MIDEAST DEBT-Weaker Gulf corporate bonds may attract yield-chasing investors

DUBAI, April 1 (Reuters) – After a sell-off sparked by lower oil prices, bonds of Gulf companies are now offering yields comparable to junk-rated debt in other regions, potentially attracting yield-chasing investors who usually avoid the area.

Corporate issuers in the Gulf are set to face higher borrowing costs – some estimate 200 to 300 basis points higher or more – when they return to the market, after the collapse of an OPEC output agreement in March caused bond prices to tumble.

That could weigh on the balance sheets of some over-leveraged companies, but it may draw risk-on investors who chase higher returns. They have stayed away from Gulf debt because of the oil wealth of its underlying economies, which translated into lower returns.

But the potential shift in the investor base is also likely to bring into sharper focus longstanding concerns about disclosure in the region. High-yield investors normally require more transparency from companies to buy their debt.

Abdul Kadir Hussain, head of fixed income asset management at Arqaam Capital, said some corporations will offer higher yields until there is some confidence on the economic recovery.

Those could include real estate companies like DAMAC and Emaar and Emaar Malls in the United Arab Emirates, or Dar Al Arkan in Saudi Arabia, he said.

Higher yields may bring in “more of a fundamental corporate investor” to the region, Hussain said.

However, debacles like the collapse of private equity firm Abraaj and the fall from grace of NMC Health have revived concerns about corporate governance.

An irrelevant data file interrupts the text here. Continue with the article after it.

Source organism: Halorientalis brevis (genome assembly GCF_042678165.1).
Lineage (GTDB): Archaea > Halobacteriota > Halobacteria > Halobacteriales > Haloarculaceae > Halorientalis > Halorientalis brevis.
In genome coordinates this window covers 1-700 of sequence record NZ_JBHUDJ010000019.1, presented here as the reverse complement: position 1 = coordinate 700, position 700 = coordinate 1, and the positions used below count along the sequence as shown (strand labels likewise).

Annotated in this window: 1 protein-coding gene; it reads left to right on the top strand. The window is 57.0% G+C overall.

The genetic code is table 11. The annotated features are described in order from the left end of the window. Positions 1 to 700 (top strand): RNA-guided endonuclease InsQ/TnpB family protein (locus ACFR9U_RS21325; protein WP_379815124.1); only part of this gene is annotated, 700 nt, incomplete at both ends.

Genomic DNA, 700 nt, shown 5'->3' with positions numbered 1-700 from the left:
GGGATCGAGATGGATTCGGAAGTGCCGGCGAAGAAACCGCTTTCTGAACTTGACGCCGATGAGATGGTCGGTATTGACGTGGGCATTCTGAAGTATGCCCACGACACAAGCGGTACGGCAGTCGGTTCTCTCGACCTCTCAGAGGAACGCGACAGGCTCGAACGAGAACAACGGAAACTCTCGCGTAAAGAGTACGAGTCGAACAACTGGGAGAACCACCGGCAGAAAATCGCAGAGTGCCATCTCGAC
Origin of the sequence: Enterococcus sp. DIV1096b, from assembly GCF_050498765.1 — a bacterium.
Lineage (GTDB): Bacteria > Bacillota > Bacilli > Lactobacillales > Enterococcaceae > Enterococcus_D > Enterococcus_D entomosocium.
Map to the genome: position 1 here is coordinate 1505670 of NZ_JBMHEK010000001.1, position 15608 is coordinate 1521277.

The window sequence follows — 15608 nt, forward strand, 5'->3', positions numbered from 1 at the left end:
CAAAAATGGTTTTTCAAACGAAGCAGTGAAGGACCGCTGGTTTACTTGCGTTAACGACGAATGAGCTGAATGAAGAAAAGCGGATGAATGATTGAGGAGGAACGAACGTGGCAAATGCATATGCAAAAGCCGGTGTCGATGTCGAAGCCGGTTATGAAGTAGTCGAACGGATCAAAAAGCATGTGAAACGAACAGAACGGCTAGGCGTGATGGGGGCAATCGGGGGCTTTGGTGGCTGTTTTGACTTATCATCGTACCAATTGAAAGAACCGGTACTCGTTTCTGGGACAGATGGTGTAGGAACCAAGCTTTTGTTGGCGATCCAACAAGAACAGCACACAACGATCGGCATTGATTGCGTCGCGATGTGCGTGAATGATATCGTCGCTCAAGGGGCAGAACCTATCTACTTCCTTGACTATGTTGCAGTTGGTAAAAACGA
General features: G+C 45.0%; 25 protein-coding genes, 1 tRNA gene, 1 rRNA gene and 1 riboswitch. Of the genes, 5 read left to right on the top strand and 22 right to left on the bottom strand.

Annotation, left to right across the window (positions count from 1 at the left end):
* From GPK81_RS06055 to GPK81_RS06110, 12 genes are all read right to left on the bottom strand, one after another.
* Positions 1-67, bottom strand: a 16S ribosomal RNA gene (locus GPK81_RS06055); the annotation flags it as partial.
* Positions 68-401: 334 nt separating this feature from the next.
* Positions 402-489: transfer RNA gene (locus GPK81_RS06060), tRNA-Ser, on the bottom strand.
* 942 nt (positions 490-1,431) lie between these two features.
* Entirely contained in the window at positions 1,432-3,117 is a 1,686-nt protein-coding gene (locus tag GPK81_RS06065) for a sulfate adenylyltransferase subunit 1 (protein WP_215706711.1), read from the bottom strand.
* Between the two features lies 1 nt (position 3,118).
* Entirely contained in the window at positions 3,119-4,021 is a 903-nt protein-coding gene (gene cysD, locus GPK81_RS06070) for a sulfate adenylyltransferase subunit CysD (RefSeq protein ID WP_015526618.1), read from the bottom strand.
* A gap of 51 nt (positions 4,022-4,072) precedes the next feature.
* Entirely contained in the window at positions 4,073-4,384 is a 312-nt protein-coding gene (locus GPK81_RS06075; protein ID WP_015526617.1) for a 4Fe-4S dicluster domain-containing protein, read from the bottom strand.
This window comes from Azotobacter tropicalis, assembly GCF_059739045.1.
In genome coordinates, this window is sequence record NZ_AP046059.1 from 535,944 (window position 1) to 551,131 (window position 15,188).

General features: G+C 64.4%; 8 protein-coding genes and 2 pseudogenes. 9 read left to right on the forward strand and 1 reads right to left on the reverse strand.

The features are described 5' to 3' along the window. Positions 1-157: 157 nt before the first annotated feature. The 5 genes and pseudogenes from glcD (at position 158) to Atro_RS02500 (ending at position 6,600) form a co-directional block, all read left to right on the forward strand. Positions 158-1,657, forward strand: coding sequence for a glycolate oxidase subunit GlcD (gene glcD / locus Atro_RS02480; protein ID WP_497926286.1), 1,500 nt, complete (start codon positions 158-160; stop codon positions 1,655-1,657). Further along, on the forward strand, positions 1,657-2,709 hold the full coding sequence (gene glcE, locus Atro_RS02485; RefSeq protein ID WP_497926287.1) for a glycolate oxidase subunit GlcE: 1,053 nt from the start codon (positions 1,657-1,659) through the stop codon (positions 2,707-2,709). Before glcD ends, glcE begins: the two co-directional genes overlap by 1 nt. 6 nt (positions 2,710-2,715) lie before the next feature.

Abraaj filed for insolvency in 2018 in the aftermath of a dispute with its investors. NMC Health is facing debt woes after U.S.-based short-seller Muddy Waters attacked its financial statements.

“A lot of companies that have had governance issues in the past will come to the limelight now because of NMC. That’s going to hit the industry very badly,” a Dubai-based banker said.


The real estate market has been suffering in Dubai for most of the past decade because of oversupply and could suffer more due to weak oil prices and the coronavirus outbreak.

The yield on DAMAC’s bonds maturing in 2022 rose from 8.7% at end-February to 21.3% on Tuesday’s close. Emaar Mall Group’s 10-year sukuk due in 2024 rose by nearly 500 bps in the same period.

Yields on emerging-market high-yield bonds have increased from 8.5% to 13.6% in the same period, according to the Bloomberg Barclays Index, a Dubai-based fixed income strategist said.

The banker, who asked not to be named, also said real estate companies like Emaar and Abu Dhabi’s Aldar are likely to offer higher yields.

They can weather the storm because of their strong government links, but markets will still price them as real estate developers, “not as a government, quasi-support kind of franchise,” the banker said.

Junk-rated bonds are attractive to investors at times of historically low central bank rates.

Anita Yadav, partner at Aspire Capital, said companies, particularly independent ones, risked credit-rating downgrades.

“The high-yield category bonds will increase in the market,” she said.

Dino Kronfol, chief investment officer of global sukuk and MENA fixed income at Franklin Templeton, said that in the current market environment he would consider investing in bonds from the region’s companies, but would look more closely at them.

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